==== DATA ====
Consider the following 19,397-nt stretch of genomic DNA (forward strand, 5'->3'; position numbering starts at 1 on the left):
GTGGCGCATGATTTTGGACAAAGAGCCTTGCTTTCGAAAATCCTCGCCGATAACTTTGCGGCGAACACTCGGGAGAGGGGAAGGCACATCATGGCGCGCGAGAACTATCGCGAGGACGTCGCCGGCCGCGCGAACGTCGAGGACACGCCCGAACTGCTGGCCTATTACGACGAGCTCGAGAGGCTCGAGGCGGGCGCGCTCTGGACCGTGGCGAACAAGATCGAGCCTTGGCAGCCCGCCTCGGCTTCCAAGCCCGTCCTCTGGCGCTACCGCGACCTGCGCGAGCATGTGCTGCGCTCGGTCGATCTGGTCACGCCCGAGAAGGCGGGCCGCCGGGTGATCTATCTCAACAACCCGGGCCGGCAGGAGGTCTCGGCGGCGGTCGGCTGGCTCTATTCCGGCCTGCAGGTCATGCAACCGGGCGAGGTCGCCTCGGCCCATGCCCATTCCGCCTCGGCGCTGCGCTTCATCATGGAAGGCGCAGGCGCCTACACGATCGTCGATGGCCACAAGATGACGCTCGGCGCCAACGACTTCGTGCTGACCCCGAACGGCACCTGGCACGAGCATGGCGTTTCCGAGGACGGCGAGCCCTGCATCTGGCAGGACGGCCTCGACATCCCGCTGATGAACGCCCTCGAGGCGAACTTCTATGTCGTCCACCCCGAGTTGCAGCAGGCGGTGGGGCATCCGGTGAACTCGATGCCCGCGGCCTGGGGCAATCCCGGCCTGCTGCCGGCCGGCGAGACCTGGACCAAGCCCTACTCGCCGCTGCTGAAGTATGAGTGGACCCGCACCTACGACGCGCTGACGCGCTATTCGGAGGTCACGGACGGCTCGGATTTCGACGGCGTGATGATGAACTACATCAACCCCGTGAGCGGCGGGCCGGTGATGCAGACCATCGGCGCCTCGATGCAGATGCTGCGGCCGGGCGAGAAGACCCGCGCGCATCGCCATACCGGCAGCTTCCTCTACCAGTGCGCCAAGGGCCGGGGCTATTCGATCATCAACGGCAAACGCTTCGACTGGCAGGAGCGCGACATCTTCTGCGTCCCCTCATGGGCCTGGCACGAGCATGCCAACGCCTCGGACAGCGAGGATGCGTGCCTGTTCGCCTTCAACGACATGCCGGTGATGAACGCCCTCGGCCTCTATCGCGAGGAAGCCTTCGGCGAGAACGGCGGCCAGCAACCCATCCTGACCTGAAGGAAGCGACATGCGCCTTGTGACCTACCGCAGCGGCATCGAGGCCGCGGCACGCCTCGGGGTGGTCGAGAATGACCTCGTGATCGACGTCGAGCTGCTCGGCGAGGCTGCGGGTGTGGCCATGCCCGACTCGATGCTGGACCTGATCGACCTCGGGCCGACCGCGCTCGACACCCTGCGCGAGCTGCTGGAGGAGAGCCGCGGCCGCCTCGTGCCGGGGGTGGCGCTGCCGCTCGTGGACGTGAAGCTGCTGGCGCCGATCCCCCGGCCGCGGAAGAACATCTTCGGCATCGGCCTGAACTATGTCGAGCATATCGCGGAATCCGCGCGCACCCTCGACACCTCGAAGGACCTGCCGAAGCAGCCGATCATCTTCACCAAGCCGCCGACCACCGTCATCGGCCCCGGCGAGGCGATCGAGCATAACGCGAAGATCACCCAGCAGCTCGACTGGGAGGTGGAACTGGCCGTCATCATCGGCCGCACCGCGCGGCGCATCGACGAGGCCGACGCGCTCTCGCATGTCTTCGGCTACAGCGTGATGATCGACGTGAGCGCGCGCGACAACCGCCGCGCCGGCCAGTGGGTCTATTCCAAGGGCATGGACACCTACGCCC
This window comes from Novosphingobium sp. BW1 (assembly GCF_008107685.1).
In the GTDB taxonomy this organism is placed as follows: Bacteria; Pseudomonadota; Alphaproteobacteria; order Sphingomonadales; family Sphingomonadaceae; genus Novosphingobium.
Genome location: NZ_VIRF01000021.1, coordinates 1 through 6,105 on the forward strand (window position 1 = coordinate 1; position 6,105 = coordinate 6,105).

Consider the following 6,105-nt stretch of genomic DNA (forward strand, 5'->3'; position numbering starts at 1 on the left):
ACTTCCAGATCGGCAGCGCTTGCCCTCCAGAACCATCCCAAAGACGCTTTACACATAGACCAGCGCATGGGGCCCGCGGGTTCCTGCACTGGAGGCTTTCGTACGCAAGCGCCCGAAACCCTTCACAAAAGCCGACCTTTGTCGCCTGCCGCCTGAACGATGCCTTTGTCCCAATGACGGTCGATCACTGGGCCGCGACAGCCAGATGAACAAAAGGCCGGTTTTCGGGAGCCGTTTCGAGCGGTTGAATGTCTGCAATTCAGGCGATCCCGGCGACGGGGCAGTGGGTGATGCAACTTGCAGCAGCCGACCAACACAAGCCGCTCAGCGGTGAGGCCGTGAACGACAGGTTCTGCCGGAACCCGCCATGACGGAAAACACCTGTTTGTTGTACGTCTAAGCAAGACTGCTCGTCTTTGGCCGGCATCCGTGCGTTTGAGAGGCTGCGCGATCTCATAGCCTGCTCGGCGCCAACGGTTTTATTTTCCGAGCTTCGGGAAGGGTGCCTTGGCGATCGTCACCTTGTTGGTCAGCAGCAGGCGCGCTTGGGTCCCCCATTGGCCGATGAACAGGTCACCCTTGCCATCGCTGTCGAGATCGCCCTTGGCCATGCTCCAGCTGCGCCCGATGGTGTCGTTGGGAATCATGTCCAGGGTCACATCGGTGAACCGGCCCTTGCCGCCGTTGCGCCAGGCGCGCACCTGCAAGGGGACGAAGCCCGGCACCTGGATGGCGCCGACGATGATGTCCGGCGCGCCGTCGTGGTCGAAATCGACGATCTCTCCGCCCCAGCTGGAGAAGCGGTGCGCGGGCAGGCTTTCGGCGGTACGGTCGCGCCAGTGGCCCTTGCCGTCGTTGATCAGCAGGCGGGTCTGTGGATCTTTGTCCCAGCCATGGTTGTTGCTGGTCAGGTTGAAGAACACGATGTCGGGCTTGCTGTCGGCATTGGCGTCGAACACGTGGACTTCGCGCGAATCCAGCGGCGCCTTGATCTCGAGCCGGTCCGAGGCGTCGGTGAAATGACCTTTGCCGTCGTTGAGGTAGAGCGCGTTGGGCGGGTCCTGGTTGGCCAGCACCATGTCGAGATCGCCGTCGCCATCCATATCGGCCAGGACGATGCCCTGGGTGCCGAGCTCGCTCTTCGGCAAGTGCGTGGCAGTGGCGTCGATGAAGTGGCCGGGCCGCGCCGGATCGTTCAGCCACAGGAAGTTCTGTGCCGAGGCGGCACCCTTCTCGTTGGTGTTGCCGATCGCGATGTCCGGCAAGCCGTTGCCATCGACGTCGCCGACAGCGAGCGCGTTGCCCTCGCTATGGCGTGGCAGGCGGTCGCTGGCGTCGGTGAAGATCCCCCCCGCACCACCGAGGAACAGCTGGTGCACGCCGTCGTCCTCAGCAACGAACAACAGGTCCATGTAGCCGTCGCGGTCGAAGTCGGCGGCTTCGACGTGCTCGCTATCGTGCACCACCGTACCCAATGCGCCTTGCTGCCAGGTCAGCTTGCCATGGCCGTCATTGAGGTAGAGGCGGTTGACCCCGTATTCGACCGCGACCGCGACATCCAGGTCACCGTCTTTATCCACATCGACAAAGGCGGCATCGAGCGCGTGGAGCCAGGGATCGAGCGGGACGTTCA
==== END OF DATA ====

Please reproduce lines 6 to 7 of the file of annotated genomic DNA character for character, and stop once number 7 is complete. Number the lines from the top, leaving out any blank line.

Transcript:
Consider the following 6,105-nt stretch of genomic DNA (forward strand, 5'->3'; position numbering starts at 1 on the left):
ACTTCCAGATCGGCAGCGCTTGCCCTCCAGAACCATCCCAAAGACGCTTTACACATAGACCAGCGCATGGGGCCCGCGGGTTCCTGCACTGGAGGCTTTCGTACGCAAGCGCCCGAAACCCTTCACAAAAGCCGACCTTTGTCGCCTGCCGCCTGAACGATGCCTTTGTCCCAATGACGGTCGATCACTGGGCCGCGACAGCCAGATGAACAAAAGGCCGGTTTTCGGGAGCCGTTTCGAGCGGTTGAATGTCTGCAATTCAGGCGATCCCGGCGACGGGGCAGTGGGTGATGCAACTTGCAGCAGCCGACCAACACAAGCCGCTCAGCGGTGAGGCCGTGAACGACAGGTTCTGCCGGAACCCGCCATGACGGAAAACACCTGTTTGTTGTACGTCTAAGCAAGACTGCTCGTCTTTGGCCGGCATCCGTGCGTTTGAGAGGCTGCGCGATCTCATAGCCTGCTCGGCGCCAACGGTTTTATTTTCCGAGCTTCGGGAAGGGTGCCTTGGCGATCGTCACCTTGTTGGTCAGCAGCAGGCGCGCTTGGGTCCCCCATTGGCCGATGAACAGGTCACCCTTGCCATCGCTGTCGAGATCGCCCTTGGCCATGCTCCAGCTGCGCCCGATGGTGTCGTTGGGAATCATGTCCAGGGTCACATCGGTGAACCGGCCCTTGCCGCCGTTGCGCCAGGCGCGCACCTGCAAGGGGACGAAGCCCGGCACCTGGATGGCGCCGACGATGATGTCCGGCGCGCCGTCGTGGTCGAAATCGACGATCTCTCCGCCCCAGCTGGAGAAGCGGTGCGCGGGCAGGCTTTCGGCGGTACGGTCGCGCCAGTGGCCCTTGCCGTCGTTGATCAGCAGGCGGGTCTGTGGATCTTTGTCCCAGCCATGGTTGTTGCTGGTCAGGTTGAAGAACACGATGTCGGGCTTGCTGTCGGCATTGGCGTCGAACACGTGGACTTCGCGCGAATCCAGCGGCGCCTTGATCTCGAGCCGGTCCGAGGCGTCGGTGAAATGACCTTTGCCGTCGTTGAGGTAGAGCGCGTTGGGCGGGTCCTGGTTGGCCAGCACCATGTCGAGATCGCCGTCGCCATCCATATCGGCCAGGACGATGCCCTGGGTGCCGAGCTCGCTCTTCGGCAAGTGCGTGGCAGTGGCGTCGATGAAGTGGCCGGGCCGCGCCGGATCGTTCAGCCACAGGAAGTTCTGTGCCGAGGCGGCACCCTTCTCGTTGGTGTTGCCGATCGCGATGTCCGGCAAGCCGTTGCCATCGACGTCGCCGACAGCGAGCGCGTTGCCCTCGCTATGGCGTGGCAGGCGGTCGCTGGCGTCGGTGAAGATCCCCCCCGCACCACCGAGGAACAGCTGGTGCACGCCGTCGTCCTCAGCAACGAACAACAGGTCCATGTAGCCGTCGCGGTCGAAGTCGGCGGCTTCGACGTGCTCGCTATCGTGCACCACCGTACCCAATGCGCCTTGCTGCCAGGTCAGCTTGCCATGGCCGTCATTGAGGTAGAGGCGGTTGACCCCGTATTCGACCGCGACCGCGACATCCAGGTCACCGTCTTTATCCACATCGACAAAGGCGGCATCGAGCGCGTGGAGCCAGGGATCGAGCGGGACGTTCA